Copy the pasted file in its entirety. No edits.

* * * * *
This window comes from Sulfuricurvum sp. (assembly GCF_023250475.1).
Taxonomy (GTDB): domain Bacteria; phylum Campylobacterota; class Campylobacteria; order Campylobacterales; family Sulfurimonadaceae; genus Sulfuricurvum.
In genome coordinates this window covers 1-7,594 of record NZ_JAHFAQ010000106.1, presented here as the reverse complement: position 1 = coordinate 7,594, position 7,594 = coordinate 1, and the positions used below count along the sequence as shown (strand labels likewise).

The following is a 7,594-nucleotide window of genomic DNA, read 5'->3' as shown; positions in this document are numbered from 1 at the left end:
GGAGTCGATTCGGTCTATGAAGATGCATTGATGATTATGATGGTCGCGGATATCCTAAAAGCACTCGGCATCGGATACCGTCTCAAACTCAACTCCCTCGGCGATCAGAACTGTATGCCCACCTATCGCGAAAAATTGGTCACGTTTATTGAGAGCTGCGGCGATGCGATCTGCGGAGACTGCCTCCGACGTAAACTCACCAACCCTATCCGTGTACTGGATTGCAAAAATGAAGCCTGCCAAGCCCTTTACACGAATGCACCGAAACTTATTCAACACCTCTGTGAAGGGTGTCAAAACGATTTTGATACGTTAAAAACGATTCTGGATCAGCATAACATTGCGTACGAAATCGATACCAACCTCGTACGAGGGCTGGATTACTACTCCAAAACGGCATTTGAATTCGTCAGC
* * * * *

This window comes from Sulfuricurvum sp. (assembly GCF_023250475.1).
Taxonomy (GTDB): domain Bacteria; phylum Campylobacterota; class Campylobacteria; order Campylobacterales; family Sulfurimonadaceae; genus Sulfuricurvum.
In genome coordinates this window covers 1-7,594 of record NZ_JAHFAQ010000106.1, presented here as the reverse complement: position 1 = coordinate 7,594, position 7,594 = coordinate 1, and the positions used below count along the sequence as shown (strand labels likewise).

The following is a 7,594-nucleotide window of genomic DNA, read 5'->3' as shown; positions in this document are numbered from 1 at the left end:
GGAGTCGATTCGGTCTATGAAGATGCATTGATGATTATGATGGTCGCGGATATCCTAAAAGCACTCGGCATCGGATACCGTCTCAAACTCAACTCCCTCGGCGATCAGAACTGTATGCCCACCTATCGCGAAAAATTGGTCACGTTTATTGAGAGCTGCGGCGATGCGATCTGCGGAGACTGCCTCCGACGTAAACTCACCAACCCTATCCGTGTACTGGATTGCAAAAATGAAGCCTGCCAAGCCCTTTACACGAATGCACCGAAACTTATTCAACACCTCTGTGAAGGGTGTCAAAACGATTTTGATACGTTAAAAACGATTCTGGATCAGCATAACATTGCGTACGAAATCGATACCAACCTCGTACGAGGGCTGGATTACTACTCCAAAACGGCATTTGAATTCGTCAGC